Looking for something a little different for your holiday dessert tray? Have I got the treat for you!
These Gingerbread Brownies combine the best parts of their namesake baked goods. You get the molasses depth of gingerbread, and the richness of chocolate. This is basically a brownie recipe, with molasses and brown sugar in there to create a new take on gingerbread. It’s a simple recipe, too: you just use a single saucepan to create these beauties.
Remember how I waxed poetic about the spicy dough in last week’s gingersnap recipe? This recipe is pretty much the opposite take on gingerbread: molasses is now the star. The molasses flavor is pretty intense, so be warned if you don’t actually like how molasses tastes! You can use light brown sugar instead of dark to tone it down a bit, if you want… but I didn’t. Mine turned out super chewy and dense with an amazing chocolate start, and a deep, molasses finish.
I made these the night before a holiday event, and they kept just fine in an airtight container. The flavor got more intense over time. I didn’t mind that, but you might want to make these the same day you plan to serve them (or freeze them ’til you’re ready to enjoy!). While these aren’t cookies, you could probably get away with bringing them to a cookie exchange with some sort of logic about how gingerbread often IS a cookie. I don’t think people will reject your logic once they take a bite!
Original recipe: I heart eating. I’ve rewritten things a bit and added commentary.
Yield: 16-25 depending on how you cut your brownies
Total Time: ~55 minutes
Cook Time: 30-35 minutes
- 1/4 cup unsalted butter
- 2 oz bittersweet chocolate
- 1/3 cup molasses (not blackstrap)
- 1 cup granulated sugar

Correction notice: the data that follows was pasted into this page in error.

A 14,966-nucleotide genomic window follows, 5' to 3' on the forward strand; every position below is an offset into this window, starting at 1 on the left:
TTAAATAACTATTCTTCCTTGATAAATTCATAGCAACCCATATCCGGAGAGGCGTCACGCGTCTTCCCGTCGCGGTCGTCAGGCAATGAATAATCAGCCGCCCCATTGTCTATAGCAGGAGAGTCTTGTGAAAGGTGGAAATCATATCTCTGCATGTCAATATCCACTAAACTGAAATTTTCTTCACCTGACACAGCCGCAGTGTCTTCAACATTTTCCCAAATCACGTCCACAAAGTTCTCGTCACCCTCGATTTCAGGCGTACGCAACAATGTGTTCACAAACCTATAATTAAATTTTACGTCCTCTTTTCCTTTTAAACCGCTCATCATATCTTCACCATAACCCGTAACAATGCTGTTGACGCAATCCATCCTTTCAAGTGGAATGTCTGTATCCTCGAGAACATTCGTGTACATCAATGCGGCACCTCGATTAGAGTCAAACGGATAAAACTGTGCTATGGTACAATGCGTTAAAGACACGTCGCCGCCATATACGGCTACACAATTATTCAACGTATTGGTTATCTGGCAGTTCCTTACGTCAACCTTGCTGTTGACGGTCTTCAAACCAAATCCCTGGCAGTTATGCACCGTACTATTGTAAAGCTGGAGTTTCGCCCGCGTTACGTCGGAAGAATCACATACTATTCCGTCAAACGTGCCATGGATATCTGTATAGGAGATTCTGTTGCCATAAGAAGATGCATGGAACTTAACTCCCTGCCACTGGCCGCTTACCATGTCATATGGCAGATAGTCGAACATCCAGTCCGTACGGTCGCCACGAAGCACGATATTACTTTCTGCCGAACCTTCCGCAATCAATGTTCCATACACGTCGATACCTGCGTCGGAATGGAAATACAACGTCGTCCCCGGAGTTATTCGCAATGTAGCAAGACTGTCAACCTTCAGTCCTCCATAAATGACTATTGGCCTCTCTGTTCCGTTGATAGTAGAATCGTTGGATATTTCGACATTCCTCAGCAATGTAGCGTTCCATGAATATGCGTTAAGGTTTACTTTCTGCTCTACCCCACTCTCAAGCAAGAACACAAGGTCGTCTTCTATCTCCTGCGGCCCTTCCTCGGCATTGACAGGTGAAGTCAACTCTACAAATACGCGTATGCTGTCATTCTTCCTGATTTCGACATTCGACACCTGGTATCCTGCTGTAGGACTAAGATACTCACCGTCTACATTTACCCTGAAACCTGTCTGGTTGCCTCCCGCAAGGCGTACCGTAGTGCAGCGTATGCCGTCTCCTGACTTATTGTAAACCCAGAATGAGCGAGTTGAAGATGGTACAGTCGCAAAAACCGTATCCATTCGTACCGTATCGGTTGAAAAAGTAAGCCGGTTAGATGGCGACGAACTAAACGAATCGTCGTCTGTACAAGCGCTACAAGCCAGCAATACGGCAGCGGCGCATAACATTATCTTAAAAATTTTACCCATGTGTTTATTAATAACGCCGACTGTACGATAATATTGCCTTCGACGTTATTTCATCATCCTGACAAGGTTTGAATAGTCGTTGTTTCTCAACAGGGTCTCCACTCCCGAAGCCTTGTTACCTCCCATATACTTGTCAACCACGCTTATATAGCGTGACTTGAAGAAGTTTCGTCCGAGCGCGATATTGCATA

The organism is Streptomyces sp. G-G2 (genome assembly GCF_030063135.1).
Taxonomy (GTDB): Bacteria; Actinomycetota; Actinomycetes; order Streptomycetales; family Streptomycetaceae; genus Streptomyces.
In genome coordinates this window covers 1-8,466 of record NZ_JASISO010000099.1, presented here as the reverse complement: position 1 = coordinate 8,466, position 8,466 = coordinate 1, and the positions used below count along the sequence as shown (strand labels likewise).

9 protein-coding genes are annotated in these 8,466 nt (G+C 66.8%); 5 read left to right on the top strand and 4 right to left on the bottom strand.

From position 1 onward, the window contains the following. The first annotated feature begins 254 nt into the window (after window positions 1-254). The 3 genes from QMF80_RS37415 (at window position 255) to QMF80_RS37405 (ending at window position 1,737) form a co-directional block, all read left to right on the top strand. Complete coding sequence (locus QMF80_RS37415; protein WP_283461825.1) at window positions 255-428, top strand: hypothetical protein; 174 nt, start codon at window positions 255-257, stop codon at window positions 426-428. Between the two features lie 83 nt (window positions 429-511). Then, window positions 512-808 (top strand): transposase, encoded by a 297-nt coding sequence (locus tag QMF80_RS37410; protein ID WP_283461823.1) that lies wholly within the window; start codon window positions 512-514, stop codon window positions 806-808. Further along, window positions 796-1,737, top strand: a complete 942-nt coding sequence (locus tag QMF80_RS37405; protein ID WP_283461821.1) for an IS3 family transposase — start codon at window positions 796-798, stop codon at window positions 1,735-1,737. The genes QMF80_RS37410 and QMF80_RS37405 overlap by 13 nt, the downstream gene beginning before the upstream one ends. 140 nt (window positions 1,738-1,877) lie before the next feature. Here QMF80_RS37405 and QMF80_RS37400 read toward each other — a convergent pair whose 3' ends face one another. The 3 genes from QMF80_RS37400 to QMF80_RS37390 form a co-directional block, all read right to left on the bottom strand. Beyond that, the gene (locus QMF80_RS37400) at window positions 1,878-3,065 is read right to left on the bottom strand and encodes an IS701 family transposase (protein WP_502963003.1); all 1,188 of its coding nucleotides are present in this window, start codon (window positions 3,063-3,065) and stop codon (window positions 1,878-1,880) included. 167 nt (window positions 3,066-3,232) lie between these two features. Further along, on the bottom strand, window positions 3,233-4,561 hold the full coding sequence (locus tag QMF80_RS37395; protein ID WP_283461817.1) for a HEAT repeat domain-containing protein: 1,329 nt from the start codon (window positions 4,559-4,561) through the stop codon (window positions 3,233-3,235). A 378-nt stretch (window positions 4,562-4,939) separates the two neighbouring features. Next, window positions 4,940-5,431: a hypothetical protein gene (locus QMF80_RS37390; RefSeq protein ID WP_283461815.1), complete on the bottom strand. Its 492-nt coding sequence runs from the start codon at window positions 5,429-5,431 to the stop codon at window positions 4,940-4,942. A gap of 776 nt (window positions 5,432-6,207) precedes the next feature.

- 1/4 cup brown sugar, packed (dark brown for more intensity, light brown if you want to dial down the flavor a bit)
- 2 large eggs, at room temperature
- 1 cup flour
- 1/2 tsp salt
- 1 tsp ground cinnamon
- 1 tsp ground ginger
Preheat your oven to 350F
- Use a large saucepan to melt your butter and chocolate together. Use low heat for this, and stir the mixture frequently so it’s properly mixed
- Once it’s fully melted together, remove the saucepan from the heat
- Add in your molasses, granulated sugar and brown sugar. Try to use a whisk, but be careful not to scratch your pan! I used a rubber whisk to play it safe and you’d probably be fine with a wooden spoon, too
- Whisk in your eggs until fully combined
- Add your flour, salt, cinnamon and ginger, then whisk again until the dry ingredients are just incorporated
- Grab a 9-inch square pan and grease it so your brownies don’t stick
- Pour your batter into the pan
- Bake for 30-35 minutes, depending on your oven
- Let cool fully in the pan
- Dust with powdered sugar right before you serve the brownies. If you do it too early, the sugar will dissolve and you won’t even see it!*
*I literally carried around a bag of powdered sugar all day so I’d have it to dust my brownies right before putting them out at an afternoon party. The things I do for baked goods…
Melting butter and chocolate
Fully melted butter and chocolate
Adding molasses and the sugars
Whisking in the remaining dry ingredients
Poured into my pan
Ready to slice
Sliced into squares to carry to a party
Dusted with sugar right before serving